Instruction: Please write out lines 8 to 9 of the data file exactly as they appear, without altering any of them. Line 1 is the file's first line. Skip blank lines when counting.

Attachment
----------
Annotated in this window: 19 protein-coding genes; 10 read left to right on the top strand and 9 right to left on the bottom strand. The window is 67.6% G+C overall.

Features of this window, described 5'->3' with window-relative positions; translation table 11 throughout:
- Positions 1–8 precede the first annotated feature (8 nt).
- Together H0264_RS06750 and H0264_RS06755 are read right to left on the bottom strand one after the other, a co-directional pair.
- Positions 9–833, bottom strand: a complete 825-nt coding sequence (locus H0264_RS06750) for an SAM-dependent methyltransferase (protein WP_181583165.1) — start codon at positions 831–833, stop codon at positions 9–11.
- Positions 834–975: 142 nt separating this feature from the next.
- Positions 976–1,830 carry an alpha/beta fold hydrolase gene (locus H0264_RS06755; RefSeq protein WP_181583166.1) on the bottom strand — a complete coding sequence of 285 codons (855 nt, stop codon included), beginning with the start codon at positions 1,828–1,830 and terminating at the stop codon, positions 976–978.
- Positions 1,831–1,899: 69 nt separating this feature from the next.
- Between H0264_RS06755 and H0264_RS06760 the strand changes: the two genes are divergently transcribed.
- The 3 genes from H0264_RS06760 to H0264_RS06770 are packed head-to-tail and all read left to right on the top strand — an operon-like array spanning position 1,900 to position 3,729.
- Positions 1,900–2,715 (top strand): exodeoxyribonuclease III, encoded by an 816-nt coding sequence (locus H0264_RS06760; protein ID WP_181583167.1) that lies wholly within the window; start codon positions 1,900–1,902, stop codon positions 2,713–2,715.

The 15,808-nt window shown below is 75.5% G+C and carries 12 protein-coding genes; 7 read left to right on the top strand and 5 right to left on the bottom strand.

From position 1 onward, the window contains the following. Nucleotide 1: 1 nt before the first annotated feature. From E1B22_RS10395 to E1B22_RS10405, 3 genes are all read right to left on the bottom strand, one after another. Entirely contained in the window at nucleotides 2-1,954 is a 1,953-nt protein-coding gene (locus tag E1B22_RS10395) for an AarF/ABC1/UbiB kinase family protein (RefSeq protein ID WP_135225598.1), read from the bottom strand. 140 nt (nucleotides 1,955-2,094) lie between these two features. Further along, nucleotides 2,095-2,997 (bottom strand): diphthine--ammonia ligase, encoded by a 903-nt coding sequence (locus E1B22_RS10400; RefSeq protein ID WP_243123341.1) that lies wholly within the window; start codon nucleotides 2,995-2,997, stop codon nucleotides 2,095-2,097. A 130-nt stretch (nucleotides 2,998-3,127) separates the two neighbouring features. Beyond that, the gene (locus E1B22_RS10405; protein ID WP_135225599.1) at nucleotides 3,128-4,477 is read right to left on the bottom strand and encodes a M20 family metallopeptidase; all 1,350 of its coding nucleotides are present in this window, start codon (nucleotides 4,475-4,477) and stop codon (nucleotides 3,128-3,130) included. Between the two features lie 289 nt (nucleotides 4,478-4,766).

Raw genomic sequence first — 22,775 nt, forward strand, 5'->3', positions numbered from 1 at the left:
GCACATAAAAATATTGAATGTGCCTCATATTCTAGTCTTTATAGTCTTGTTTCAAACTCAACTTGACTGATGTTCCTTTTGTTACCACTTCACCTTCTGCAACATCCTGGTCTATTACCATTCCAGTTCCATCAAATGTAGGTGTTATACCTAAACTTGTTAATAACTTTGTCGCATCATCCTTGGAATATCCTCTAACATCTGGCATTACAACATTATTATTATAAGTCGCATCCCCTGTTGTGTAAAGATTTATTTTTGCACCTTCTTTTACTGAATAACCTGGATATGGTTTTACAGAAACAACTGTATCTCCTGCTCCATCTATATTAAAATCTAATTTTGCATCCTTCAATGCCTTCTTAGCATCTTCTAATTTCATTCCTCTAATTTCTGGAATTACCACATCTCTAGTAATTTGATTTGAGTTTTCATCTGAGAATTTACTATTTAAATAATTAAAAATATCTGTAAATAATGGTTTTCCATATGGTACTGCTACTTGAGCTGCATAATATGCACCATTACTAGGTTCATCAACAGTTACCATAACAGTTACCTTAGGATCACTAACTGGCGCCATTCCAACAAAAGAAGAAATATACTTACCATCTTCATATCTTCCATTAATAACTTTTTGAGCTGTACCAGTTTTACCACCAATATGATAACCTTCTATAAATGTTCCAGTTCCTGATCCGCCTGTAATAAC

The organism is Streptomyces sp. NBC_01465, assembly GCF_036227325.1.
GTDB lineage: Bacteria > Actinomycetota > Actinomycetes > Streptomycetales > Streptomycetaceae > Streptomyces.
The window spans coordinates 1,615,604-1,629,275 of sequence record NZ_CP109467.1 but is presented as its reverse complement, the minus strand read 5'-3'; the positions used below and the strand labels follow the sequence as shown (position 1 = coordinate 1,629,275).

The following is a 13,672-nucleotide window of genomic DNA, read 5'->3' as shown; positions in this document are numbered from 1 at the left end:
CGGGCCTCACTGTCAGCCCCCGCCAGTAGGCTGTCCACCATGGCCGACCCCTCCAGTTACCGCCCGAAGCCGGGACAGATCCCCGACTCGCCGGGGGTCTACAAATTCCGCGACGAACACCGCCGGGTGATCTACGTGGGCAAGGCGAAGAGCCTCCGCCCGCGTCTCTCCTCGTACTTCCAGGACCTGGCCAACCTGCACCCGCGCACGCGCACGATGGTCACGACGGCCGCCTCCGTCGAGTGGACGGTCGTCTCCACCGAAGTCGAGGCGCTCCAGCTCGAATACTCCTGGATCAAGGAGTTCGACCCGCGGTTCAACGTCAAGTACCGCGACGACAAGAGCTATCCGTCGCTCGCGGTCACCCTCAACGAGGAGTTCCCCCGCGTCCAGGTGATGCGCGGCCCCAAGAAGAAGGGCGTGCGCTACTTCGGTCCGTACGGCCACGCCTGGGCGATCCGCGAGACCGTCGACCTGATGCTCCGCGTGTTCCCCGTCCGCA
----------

- Positions 1,831–1,899: 69 nt separating this feature from the next.
- Between H0264_RS06755 and H0264_RS06760 the strand changes: the two genes are divergently transcribed.